Citizens invited to say how area should grow at open house for One Region Forward
Citizens in Erie and Niagara counties will have an opportunity next week to contribute to a continuing dialogue about how the Buffalo/Niagara region can grow more sustainably through the first half of the 21st century.
Last fall and throughout the winter, nearly 800 citizens participated in a creative mapping exercise to consider where Buffalo/Niagara should grow - and how - over the next 40 years.
Now the results are in and the regional planning effort known as One Region Forward is asking citizens back to consider the comparative costs and benefits of a range of alternative regional scenarios and to refine their advice on which way Buffalo/Niagara should grow.
The open house-style events - the third in a series of "community congresses" for One Region Forward - will be held at the Palace Theater, 2 East Ave., Lockport, Monday, July 21, and at the Erie Community College City Campus, 121 Ellicott St., Buffalo, Tuesday, July 22. Both events start at 5 p.m. and will have presentations at 5:30 and 7 p.m. Register now by clicking here.
Citizens created 115 unique maps at the second round of "community congresses" in November and at nearly two-dozen more workshops around the region through early 2014. A painstaking analysis of the maps suggested three distinctive alternative scenarios as defined by citizen participants.
One scenario proposes a movement "Back to the City." A second defines a "Region of Villages," as well as redevelopment of urban cores. A third suggests the region can "Sprawl Smarter." A fourth "Business as Usual" scenario is based on an extrapolation of development patterns from the past 20 years.
Using well-known modeling software, project staff has compared the impacts of the four scenarios on key regional indicators such as vehicle miles traveled, energy consumption, farmland converted for residential development, housing abandonment, infrastructure costs, property and sales tax revenues and more.
"We'll ask participants in the open houses to consider these estimates of future costs and benefits and then let us know which of these scenarios make the most sense to them now," said Hal Morse, chair of the One Region Forward steering committee and executive director of the Greater Buffalo Niagara Regional Transportation Council.
Part of the work at the open houses will invite participants to learn more about some of the tactics needed to implement any of the three citizen scenarios and say which they like and which they don't.
"It's not about choosing one scenario over the other," said Robert Shibley, director of the University at Buffalo Regional Institute, which is staffing the planning effort. "We will borrow ideas from all of the scenarios and combine them in a broader shared vision for the future of the region. But we need to know what citizens think in order to get the mix right."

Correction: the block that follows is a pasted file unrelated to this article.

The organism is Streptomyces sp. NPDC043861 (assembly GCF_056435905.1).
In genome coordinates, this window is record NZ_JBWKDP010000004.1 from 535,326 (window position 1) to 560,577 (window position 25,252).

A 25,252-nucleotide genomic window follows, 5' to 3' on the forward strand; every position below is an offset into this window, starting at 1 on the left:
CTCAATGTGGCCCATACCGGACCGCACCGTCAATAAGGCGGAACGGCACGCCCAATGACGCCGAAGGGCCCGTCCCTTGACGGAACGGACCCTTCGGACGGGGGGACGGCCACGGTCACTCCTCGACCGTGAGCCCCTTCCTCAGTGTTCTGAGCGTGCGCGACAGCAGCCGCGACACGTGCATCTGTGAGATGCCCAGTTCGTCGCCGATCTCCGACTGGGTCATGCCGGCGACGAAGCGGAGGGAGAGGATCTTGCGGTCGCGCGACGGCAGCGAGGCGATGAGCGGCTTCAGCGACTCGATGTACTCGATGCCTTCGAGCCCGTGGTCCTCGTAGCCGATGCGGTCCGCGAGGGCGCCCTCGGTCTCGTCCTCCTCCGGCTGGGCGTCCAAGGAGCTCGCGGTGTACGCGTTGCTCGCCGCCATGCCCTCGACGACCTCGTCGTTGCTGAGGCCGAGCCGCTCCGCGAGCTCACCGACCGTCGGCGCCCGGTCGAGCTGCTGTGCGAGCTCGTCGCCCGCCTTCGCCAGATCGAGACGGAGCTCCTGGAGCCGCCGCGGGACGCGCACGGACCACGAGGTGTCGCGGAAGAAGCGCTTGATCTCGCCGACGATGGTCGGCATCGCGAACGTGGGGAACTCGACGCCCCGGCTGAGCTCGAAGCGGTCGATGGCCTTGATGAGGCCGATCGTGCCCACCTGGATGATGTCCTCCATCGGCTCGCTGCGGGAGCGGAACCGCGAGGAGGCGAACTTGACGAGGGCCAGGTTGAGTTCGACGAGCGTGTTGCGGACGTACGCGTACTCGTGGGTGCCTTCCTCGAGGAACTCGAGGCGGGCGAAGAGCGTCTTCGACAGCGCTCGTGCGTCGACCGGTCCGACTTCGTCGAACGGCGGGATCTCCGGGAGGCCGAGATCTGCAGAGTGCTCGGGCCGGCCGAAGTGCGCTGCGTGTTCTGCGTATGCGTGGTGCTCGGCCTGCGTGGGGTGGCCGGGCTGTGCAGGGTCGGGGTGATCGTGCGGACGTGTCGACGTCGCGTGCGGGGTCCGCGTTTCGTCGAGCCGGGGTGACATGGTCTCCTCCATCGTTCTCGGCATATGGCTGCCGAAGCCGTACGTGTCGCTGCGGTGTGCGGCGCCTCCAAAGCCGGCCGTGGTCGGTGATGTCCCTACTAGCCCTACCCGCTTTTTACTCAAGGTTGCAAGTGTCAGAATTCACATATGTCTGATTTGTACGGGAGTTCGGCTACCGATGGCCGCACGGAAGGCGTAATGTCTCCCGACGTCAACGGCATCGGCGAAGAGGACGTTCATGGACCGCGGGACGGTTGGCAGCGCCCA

The work to date has identified some important public values. Participants so far tend to agree the region should:
•Grow where we've already grown to save on infrastructure and land;
•Build walkable, livable communities and preserve those that are already working well;
•Connect places better by providing more and better transportation options;
•Protect farmland, open space and natural areas; and,
•Promote growth to increase public revenue, but reduce demands for service.
It will take no more than an hour to participate, but people should make sure to arrive in time for either the 5:30 or 7 p.m. presentation. Opportunity to comment will follow each presentation.
About One Region Forward
One Region Forward is funded by a $2 million grant from the federal Department of Housing and Urban Development through its Partnership for Sustainable Communities, an interagency collaboration also involving the federal Department of Transportation and the Environmental Protection Agency.
The effort is guided by a partnership of more than 20 nonprofit, business, academic and government organizations that serve on the effort's steering committee. They include: the Greater Buffalo Niagara Regional Transportation Council, the Western New York office of Empire State Development, the New York State Department of Transportation, Niagara Frontier Transportation Authority, Erie County, Niagara County, the City of Buffalo, the City of Niagara Falls, the Association of Erie County Governments, and the Niagara County Supervisors Association,
Other members of the steering committee include the University at Buffalo Regional Institute and the Urban Design Project, Local Initiatives Support Corp., the Western New York Environmental Alliance, the Buffalo Niagara Partnership, Belmont Housing Resources, Niagara County Department of Social Services, the John R. Oishei Foundation, Niagara Falls Municipal Housing Authority, Buffalo Niagara Riverkeeper, the Daemen College Center for Sustainable Communities and Civic Engagement, VOICE Buffalo, and the Buffalo Niagara Medical Campus Inc.
The steering committee is supported by more than 100 subject matter experts from across Erie and Niagara counties working in teams to develop strategies around topics of land use and development, housing and neighborhoods, transportation and mobility, climate change action, and food access and justice.
Learn more about One Region Forward and register for "community congress" events by visiting www.oneregionforward.org.